In a flash, I remember every detail of my life: the good times and the bad, the happy and the sad. The thoughts come to an abrupt halt. I can’t think of a more terrible situation to be in. I’ve woken up trapped in a pitch-black tomb of metal that is sinking slowly to the bottom of some dark lake, taking me down to my final resting place.
I draw in three deep breaths in a row, not because the water has risen that high—although it will—but because I am panicking. Somewhere deep inside I am aware of a steady voice repeating the words “stay” calm.” That voice however is being drowned out by my own screaming “get out, you’re never going to see your kids again, you’re going to drown, you’re not ready to die.”
Stop. That first voice again, then silence, except for the dripping water. It now occurs to me why I cannot open my door. It has something to do with the pressure of the water surrounding the Durango. There is air in the interior. The door will open easily once the cab has filled with water. I’m not sure how I know this, but I do. It could have something to do with the Discovery Channel. It could be because of physics class back in high school.
The water is getting higher, reaching almost to my knees now. I am oddly calm, taking comfort in the idea of letting the Durango fill up with water. Once it has, I will push open the door and swim to freedom. Sounds simple. I wonder how long I will have to hold my breath. I wonder how deep I have sunk. Am I still sinking? If I do manage to escape, will I know which way is up? It is so dark. It is night and there is no light from above.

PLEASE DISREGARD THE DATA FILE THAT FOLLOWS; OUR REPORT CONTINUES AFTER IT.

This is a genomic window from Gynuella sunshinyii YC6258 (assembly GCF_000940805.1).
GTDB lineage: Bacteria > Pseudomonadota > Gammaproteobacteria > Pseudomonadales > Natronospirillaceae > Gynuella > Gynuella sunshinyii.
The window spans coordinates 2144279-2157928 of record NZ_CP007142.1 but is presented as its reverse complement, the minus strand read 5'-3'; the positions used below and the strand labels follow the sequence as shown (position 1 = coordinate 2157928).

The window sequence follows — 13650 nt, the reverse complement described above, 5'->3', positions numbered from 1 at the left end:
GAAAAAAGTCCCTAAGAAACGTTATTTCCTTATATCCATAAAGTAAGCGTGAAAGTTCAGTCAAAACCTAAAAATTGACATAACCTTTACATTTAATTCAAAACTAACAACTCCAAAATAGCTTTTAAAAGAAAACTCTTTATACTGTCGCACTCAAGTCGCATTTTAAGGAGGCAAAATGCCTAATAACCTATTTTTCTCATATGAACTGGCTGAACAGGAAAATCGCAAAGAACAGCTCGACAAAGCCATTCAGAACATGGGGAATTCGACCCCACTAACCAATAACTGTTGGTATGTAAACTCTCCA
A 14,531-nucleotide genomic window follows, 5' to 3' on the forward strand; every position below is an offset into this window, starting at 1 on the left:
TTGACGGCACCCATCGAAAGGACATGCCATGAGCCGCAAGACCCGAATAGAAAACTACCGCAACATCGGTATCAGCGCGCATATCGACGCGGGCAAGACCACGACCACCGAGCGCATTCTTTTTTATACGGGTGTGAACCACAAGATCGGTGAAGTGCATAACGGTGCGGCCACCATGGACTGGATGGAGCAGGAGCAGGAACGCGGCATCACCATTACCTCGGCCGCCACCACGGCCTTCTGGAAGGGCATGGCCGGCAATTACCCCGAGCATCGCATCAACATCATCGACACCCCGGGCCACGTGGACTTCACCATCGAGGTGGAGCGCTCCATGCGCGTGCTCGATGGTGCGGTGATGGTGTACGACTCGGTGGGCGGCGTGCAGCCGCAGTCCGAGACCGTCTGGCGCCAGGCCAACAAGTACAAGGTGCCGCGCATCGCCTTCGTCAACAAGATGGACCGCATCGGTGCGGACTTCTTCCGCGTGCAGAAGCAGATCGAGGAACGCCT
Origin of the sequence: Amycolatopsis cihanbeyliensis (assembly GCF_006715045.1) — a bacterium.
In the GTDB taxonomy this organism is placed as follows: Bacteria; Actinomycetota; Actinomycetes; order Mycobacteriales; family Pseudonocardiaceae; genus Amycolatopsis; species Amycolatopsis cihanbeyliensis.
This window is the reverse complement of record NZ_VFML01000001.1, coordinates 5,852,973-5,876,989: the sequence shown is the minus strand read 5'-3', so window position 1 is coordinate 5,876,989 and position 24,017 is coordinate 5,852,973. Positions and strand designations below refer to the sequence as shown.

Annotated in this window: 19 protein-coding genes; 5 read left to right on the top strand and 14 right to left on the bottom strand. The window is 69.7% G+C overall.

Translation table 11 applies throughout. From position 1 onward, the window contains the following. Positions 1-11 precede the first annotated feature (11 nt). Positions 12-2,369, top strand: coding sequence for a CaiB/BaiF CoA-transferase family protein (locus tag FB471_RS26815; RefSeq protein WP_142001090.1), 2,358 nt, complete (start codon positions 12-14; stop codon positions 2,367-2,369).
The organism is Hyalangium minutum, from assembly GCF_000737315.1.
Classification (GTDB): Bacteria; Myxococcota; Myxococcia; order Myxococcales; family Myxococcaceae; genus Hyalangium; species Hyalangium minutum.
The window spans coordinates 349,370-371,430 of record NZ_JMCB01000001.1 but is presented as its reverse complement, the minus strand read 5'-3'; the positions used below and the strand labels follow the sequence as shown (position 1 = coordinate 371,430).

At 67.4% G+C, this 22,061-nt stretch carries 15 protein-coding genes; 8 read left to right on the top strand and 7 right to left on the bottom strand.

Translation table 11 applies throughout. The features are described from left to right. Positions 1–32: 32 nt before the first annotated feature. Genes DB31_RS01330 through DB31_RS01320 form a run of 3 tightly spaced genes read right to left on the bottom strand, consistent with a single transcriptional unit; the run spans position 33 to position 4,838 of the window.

I turn the key backwards in the ignition and for a brief instant the power comes on—the radio blares, the speedometer and odometer glow green, the clock reads 9:55, and hanging from the ceiling the temperature gauge displays the number 34. How long can a person last in 34-degree water? My Discovery Channel knowledge fails to answer this time. I refuse to be negative. I have a wife and two kids. Survival is the only option. Once again it is dark.
I reach into my back pocket and retrieve my wallet. I flip it open and thumb to where my favorite picture of the kids should be. Although I can’t see the picture with my eyes, I can see it with my mind. Little Rachel is on the couch holding Ryan. She is two and a half. He is four months old. Rachel has blond hair and blue, almost silver eyes. She goes to dance classes, can count to ten, and thinks that I am Superman. Ryan smiles all the time. He watches his big sister run and play, and seems to be taking it all in so when the time is right he will know exactly what to do. For an infant he cries very little and he has a laugh that can melt my heart. I kiss the picture and smile.
My smile is erased a split second later when I hear a sound behind me. It is a small cough. All at once my memory is restored. Christmas. Dinner at the in-law’s. Jen and I drove separately. I left first and…I took the kids with me. My head snaps around but there is the same blanket of darkness covering the back of the Durango. I think about the lighter floating in the water down by my feet. A small voice says “daddy.” My worst nightmare has come true. It takes everything I’ve got to hold down the vomit in my stomach.
“Yes baby,” I say a heartbeat later, with the confident voice a child expects from her father. But deep down my mind is racing. Swimming to freedom through freezing water by myself is one thing—but with two young kids? Ryan can’t even crawl yet. How can I get him to hold his breath? How far down are we?